Npl Non Performing Loan

Topics: Monetary policy, Central bank, Inflation Pages: 9 (2605 words) Published: July 5, 2010
Question 1:

Most of the financial institutions have the problem of non-performing loans. Basically, the non-performing loans (NPLs) mean that the loans in default, or is close to being in default according to Investopedia. In the contract terms, NPLs indicates the failure to promptly pay interest or principal when due. When the borrowers are unable to meet the legal obligation on making the required payment or are unwilling to honor the debt, the default will be taken place.

With the increase of NPLs, the level of market confidence will be affected. The effect of the banks’ bad-loan problems can be seen at the East Asian crisis which occurred in July 1997. During the crisis, banks’ balance sheets were deterioration due to the increasing of NPLs which showed in the Figure 1 below (Detragiache & Gupta). The problem was started as the deregulation was exercised in the financial markets. A lot of loan borrowings from the private nonfinancial business sector were easily being approved. But, the bank regulators failed to supervise the borrowers as there was a lack of expertise in screening and monitoring the borrowers at banking institutions. Hence, the default loans started to increase and the banks’ net worth (capital) became lesser. The bank would have lesser fund to lend. Then, the economic activity would be reduced due to the lack of funds (Mishkin and Eakins, 2000).

Figure 1: Changes of Non-performing Loans
( Source: Van Dijk and Fitch IBCA database)
In additions, the increase in uncertainty and a decrease in net worth caused a stock market declines. Then, the asymmetric information problems increased. It would become difficult to screen out good borrowers. The adverse selection and moral hazard problems increased seriously. With the increase of these problems, lenders were unlikely to lend out money and led to the decline of investment and the decrease of aggregate economic activity.

Due to the poor business situations and uncertainty about their bank’s health which the bank could go broke, depositors began to withdraw their funds from banks. The massive withdrawal of depositors would bring the bank failures. If they snowballed, bank panic would take place. The number of banks could decline. It was able to raise the interest rate even further and decreased the financial intermediation by banks. Deterioration of problems created by adverse selection and moral hazard could lead to the further economic contraction (Mishkin and Eakins, 2000). Ultimately, market would have a stroke which was hardly recovered. Thus, market confidence wouldn’t be optimistic. The stability of financial system in Malaysia could affect as well.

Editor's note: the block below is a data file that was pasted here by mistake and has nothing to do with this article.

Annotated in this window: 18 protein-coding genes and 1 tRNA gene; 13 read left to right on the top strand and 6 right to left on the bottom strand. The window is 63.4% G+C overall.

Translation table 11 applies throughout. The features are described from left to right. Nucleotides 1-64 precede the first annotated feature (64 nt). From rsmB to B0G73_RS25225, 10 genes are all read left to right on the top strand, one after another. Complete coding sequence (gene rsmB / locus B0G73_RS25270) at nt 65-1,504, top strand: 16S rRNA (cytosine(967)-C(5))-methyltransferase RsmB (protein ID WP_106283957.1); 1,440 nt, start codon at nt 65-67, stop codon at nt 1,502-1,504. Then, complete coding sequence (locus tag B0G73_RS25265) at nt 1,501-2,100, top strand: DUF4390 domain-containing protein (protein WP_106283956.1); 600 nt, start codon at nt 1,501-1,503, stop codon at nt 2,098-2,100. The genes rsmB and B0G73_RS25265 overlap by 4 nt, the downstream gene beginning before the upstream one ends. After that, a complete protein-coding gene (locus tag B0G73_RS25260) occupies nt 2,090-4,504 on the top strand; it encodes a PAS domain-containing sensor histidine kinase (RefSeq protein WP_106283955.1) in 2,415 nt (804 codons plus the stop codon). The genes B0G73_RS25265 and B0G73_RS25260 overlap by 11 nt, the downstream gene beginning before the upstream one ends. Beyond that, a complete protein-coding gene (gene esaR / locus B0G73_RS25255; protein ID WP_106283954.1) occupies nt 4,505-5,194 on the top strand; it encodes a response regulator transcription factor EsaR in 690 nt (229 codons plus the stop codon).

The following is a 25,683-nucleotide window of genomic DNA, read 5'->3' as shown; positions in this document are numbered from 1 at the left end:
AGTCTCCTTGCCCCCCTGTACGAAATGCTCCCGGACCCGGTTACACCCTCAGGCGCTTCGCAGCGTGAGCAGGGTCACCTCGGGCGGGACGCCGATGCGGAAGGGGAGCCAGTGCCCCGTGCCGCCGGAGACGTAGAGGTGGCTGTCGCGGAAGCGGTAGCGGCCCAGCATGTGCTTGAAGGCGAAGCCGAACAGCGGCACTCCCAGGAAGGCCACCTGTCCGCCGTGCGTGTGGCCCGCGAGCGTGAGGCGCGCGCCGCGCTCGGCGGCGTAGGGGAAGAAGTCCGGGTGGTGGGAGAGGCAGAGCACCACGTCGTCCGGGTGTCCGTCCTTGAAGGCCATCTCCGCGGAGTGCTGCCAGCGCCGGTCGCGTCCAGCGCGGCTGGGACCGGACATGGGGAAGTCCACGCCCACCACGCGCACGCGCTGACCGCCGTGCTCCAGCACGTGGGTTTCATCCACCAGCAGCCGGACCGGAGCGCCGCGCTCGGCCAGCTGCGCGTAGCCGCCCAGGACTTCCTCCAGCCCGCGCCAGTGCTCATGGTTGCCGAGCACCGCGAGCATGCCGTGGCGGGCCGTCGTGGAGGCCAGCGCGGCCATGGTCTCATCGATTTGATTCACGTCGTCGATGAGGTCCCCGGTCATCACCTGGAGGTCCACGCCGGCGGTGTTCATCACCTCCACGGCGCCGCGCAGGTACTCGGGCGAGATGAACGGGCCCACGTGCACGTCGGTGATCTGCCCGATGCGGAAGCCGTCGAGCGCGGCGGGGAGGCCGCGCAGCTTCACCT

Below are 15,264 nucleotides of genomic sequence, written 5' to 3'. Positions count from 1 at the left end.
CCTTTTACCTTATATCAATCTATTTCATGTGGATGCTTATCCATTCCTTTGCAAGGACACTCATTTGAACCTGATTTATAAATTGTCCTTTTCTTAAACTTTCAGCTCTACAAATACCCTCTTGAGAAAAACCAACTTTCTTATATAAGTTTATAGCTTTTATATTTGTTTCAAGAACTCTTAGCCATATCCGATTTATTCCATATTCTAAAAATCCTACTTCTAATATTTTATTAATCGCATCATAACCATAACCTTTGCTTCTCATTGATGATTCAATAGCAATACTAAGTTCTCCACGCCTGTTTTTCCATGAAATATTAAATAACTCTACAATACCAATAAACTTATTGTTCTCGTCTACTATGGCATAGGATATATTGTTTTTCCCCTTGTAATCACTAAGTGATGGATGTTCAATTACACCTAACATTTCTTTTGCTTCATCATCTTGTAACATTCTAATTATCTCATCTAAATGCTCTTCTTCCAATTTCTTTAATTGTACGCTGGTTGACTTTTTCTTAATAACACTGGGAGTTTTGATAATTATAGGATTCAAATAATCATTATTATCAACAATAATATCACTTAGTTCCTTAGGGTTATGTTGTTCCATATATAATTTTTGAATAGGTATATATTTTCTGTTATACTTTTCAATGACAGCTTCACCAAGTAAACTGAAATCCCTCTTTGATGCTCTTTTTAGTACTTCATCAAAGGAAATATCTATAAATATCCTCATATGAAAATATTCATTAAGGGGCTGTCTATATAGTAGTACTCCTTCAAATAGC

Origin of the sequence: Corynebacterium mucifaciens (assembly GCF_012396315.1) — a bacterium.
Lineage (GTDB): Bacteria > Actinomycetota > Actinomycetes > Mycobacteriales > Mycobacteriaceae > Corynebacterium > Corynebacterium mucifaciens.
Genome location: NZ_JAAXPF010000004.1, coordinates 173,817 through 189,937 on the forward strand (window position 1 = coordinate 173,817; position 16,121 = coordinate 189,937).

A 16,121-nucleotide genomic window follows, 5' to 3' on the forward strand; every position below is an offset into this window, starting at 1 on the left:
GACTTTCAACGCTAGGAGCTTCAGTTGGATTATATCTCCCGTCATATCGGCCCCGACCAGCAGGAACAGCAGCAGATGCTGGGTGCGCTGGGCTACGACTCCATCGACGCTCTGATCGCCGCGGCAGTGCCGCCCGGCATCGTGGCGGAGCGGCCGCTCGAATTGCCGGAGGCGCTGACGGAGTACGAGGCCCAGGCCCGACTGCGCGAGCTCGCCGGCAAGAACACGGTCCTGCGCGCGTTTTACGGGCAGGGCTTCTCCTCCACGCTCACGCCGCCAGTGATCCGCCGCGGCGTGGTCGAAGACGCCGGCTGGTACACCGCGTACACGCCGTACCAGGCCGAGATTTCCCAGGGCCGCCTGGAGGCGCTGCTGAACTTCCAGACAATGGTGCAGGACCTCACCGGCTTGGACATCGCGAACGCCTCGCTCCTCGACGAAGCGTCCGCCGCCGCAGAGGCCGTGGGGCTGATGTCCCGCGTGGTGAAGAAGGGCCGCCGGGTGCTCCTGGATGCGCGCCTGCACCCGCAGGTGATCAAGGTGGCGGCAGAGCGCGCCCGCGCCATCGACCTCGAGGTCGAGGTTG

After the Asian crisis, governments in South-East Asian countries have taken action on solving the problems. Many rescue activities such as insertion of huge amount of government capital into problematic banks, moving non-performing loans out of banks, and setting up special government organisations to deal with non-performing loans, etc. (Hou, n.d.). To deal with the impact of the Asian financial crisis in 1997-98, Pengurusan Danaharta Nasional Berhad has been set up by Bank Negara Malaysia to buy bad loans from financial institutions. Meanwhile, Danamodal Nasional Berhad has also been set up to recapitalize banking institutions. And the Corporate Debt Restructuring Committee was set up to reorganize large corporate debts. Other than that, Bank Negara Malaysia was also instrumental in designing and applying the selective exchange control measures introduced in September 1998 (Bank Negara Malaysia, 2003).

To sustain full stability in the financial sector during the recent crisis, strong government commitment and support are important. It has contributed to the strength and thus returns of confidence in the industry.  The support includes the timely government intervention to re-capitalise weak banks and remove non-performing loans from the banking system as well as the...
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